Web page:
Strasburger, L. H., Gutheil, T. G. & Brodsky, A., (1997). On wearing two hats: Role conflict in serving as both psychotherapist and expert witness. American Journal of Psychiatry, 154, 448-456.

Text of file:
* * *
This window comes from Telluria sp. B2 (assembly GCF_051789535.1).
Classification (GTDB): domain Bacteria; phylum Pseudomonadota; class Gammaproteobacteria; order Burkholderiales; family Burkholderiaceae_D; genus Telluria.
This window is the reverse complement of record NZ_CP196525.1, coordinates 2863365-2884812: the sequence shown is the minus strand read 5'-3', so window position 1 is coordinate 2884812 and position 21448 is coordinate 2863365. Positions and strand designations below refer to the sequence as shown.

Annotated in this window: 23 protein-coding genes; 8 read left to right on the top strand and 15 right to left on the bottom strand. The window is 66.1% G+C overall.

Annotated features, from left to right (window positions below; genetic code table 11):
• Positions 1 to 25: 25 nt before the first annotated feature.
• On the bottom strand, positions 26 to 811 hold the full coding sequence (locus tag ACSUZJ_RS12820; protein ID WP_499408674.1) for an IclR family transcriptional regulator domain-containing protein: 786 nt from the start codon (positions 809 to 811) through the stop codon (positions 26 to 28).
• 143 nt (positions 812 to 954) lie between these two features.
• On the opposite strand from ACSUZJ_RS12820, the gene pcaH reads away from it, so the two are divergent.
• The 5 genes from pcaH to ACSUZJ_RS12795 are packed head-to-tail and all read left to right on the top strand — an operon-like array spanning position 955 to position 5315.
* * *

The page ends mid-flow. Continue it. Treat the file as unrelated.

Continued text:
Explores the clinical, legal, and ethical problems that typically occur when a psychotherapist serves as both a treating clinician and forensic evaluator (or expert witness) in the same case. To identify obstacles to widespread recognition of this ethical issue, the professional literature, ethics codes, opinion surveys, and the changing economic and institutional contexts of psychotherapy are reviewed. The processes of psychotherapy and forensic evaluation are analyzed to reveal fundamental incompatibilities between the psychotherapist's clinical and legal functions. Attempting to treat and evaluate the same person typically creates a role conflict. This role conflict manifests itself in different conceptions of truth and causation, different forms of alliance, different types of assessment, and different ethical guidelines. Although circumstances sometimes compel a practitioner to assume the dual role of treater and evaluator, the problems that surround this practice argue for its avoidance whenever possible. (PsycINFO Database Record (c) 2003 APA, all rights reserved)
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